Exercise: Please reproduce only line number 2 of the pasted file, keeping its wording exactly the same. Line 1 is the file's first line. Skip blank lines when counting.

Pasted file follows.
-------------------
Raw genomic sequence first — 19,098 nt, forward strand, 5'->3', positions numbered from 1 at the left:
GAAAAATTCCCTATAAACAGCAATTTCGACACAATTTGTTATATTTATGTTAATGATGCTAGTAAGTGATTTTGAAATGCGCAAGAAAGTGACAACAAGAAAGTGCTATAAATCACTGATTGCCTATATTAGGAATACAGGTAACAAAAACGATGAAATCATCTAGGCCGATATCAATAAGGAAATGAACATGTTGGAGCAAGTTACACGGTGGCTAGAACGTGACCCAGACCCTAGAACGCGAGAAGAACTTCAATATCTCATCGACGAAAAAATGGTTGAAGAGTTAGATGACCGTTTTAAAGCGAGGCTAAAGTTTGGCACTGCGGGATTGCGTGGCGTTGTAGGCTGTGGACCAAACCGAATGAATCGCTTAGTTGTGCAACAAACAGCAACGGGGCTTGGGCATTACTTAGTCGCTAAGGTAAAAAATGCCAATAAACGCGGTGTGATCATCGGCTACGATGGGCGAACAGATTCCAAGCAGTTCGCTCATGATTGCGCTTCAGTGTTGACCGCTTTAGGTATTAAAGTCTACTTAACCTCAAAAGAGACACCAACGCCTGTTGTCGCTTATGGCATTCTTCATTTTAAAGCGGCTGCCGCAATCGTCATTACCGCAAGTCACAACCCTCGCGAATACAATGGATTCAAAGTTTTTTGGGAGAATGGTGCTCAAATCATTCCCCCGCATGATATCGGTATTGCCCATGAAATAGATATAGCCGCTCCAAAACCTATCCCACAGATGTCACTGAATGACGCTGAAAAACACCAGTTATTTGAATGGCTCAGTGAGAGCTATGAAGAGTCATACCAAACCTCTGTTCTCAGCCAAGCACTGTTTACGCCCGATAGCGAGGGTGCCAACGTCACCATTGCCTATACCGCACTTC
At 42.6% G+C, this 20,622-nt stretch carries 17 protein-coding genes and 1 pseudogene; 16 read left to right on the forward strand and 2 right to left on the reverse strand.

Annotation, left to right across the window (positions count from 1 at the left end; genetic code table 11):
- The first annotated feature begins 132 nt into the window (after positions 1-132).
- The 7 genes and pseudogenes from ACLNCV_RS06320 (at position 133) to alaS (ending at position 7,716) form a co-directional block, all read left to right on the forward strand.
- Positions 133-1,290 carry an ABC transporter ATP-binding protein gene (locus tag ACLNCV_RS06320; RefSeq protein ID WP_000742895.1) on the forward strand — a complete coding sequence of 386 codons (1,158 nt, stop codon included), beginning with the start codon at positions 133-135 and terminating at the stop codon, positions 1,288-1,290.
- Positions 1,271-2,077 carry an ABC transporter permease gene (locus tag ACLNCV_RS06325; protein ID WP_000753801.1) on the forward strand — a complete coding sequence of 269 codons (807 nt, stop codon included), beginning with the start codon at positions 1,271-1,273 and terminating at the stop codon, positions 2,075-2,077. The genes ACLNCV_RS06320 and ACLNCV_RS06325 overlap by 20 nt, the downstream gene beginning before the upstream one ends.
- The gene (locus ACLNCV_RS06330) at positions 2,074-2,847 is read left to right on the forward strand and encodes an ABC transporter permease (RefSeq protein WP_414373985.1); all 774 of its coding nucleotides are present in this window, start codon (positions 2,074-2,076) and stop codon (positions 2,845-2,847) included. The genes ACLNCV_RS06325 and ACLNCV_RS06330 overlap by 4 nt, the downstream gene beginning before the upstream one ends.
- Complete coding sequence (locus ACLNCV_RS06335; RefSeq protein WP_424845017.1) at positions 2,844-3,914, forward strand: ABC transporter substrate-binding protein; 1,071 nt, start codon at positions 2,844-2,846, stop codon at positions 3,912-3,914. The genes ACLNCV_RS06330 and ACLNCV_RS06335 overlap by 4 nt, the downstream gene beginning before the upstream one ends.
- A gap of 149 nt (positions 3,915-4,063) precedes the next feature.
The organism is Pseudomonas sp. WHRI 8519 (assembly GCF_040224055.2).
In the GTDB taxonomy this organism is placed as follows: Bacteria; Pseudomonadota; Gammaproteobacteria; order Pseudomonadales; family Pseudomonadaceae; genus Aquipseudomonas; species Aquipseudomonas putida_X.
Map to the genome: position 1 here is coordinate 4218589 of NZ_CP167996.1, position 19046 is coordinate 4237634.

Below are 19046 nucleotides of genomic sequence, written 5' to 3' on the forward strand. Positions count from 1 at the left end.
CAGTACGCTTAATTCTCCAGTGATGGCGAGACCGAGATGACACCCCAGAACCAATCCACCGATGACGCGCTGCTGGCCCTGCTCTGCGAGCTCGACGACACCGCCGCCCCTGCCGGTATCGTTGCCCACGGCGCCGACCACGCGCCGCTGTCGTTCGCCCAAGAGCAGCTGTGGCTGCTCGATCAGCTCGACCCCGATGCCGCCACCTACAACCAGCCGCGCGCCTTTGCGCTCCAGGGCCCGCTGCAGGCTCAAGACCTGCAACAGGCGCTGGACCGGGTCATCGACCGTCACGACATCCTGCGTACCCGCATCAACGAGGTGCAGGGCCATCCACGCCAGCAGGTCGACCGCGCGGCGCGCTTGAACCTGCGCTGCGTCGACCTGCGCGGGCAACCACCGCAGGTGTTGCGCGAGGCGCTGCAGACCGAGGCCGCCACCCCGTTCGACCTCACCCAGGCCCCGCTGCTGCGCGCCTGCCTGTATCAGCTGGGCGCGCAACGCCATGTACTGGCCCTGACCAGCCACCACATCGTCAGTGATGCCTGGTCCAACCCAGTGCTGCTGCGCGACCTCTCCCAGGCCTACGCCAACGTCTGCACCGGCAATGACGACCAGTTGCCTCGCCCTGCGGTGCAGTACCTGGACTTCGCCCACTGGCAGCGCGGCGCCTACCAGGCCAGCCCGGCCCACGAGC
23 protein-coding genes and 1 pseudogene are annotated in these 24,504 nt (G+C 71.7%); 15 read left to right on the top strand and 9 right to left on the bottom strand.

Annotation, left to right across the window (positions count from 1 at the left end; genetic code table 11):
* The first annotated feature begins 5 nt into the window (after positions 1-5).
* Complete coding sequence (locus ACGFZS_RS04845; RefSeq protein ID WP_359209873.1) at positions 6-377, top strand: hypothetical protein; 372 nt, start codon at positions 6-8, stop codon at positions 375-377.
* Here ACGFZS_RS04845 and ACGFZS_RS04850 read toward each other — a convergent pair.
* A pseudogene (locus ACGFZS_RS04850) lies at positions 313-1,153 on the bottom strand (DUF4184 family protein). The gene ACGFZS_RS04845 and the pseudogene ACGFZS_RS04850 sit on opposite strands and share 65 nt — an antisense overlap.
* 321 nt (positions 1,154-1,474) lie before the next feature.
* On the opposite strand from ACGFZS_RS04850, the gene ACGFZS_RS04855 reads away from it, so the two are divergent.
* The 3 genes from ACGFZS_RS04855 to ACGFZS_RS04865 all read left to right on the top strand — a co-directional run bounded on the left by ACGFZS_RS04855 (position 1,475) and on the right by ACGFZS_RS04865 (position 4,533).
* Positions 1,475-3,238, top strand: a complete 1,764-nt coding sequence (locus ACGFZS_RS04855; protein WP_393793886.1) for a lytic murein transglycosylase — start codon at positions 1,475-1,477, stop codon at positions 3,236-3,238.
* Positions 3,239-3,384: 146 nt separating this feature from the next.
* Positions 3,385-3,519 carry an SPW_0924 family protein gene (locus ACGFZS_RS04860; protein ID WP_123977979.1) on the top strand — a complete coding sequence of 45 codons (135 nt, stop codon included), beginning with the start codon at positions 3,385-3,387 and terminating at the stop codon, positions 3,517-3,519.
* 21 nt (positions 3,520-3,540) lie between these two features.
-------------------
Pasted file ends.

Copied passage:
GAAAAATTCCCTATAAACAGCAATTTCGACACAATTTGTTATATTTATGTTAATGATGCTAGTAAGTGATTTTGAAATGCGCAAGAAAGTGACAACAAGAAAGTGCTATAAATCACTGATTGCCTATATTAGGAATACAGGTAACAAAAACGATGAAATCATCTAGGCCGATATCAATAAGGAAATGAACATGTTGGAGCAAGTTACACGGTGGCTAGAACGTGACCCAGACCCTAGAACGCGAGAAGAACTTCAATATCTCATCGACGAAAAAATGGTTGAAGAGTTAGATGACCGTTTTAAAGCGAGGCTAAAGTTTGGCACTGCGGGATTGCGTGGCGTTGTAGGCTGTGGACCAAACCGAATGAATCGCTTAGTTGTGCAACAAACAGCAACGGGGCTTGGGCATTACTTAGTCGCTAAGGTAAAAAATGCCAATAAACGCGGTGTGATCATCGGCTACGATGGGCGAACAGATTCCAAGCAGTTCGCTCATGATTGCGCTTCAGTGTTGACCGCTTTAGGTATTAAAGTCTACTTAACCTCAAAAGAGACACCAACGCCTGTTGTCGCTTATGGCATTCTTCATTTTAAAGCGGCTGCCGCAATCGTCATTACCGCAAGTCACAACCCTCGCGAATACAATGGATTCAAAGTTTTTTGGGAGAATGGTGCTCAAATCATTCCCCCGCATGATATCGGTATTGCCCATGAAATAGATATAGCCGCTCCAAAACCTATCCCACAGATGTCACTGAATGACGCTGAAAAACACCAGTTATTTGAATGGCTCAGTGAGAGCTATGAAGAGTCATACCAAACCTCTGTTCTCAGCCAAGCACTGTTTACGCCCGATAGCGAGGGTGCCAACGTCACCATTGCCTATACCGCACTTC